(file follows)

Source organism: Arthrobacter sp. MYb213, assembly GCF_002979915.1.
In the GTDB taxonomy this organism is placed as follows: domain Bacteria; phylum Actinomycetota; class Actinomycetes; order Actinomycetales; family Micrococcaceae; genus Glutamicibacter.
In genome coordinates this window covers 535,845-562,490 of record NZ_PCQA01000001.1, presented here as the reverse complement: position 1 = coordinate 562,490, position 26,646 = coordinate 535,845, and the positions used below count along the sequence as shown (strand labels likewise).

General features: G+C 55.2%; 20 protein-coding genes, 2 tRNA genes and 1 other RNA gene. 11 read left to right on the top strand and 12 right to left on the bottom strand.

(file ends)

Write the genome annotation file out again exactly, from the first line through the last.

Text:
Source organism: Arthrobacter sp. MYb213, assembly GCF_002979915.1.
In the GTDB taxonomy this organism is placed as follows: domain Bacteria; phylum Actinomycetota; class Actinomycetes; order Actinomycetales; family Micrococcaceae; genus Glutamicibacter.
In genome coordinates this window covers 535,845-562,490 of record NZ_PCQA01000001.1, presented here as the reverse complement: position 1 = coordinate 562,490, position 26,646 = coordinate 535,845, and the positions used below count along the sequence as shown (strand labels likewise).

General features: G+C 55.2%; 20 protein-coding genes, 2 tRNA genes and 1 other RNA gene. 11 read left to right on the top strand and 12 right to left on the bottom strand.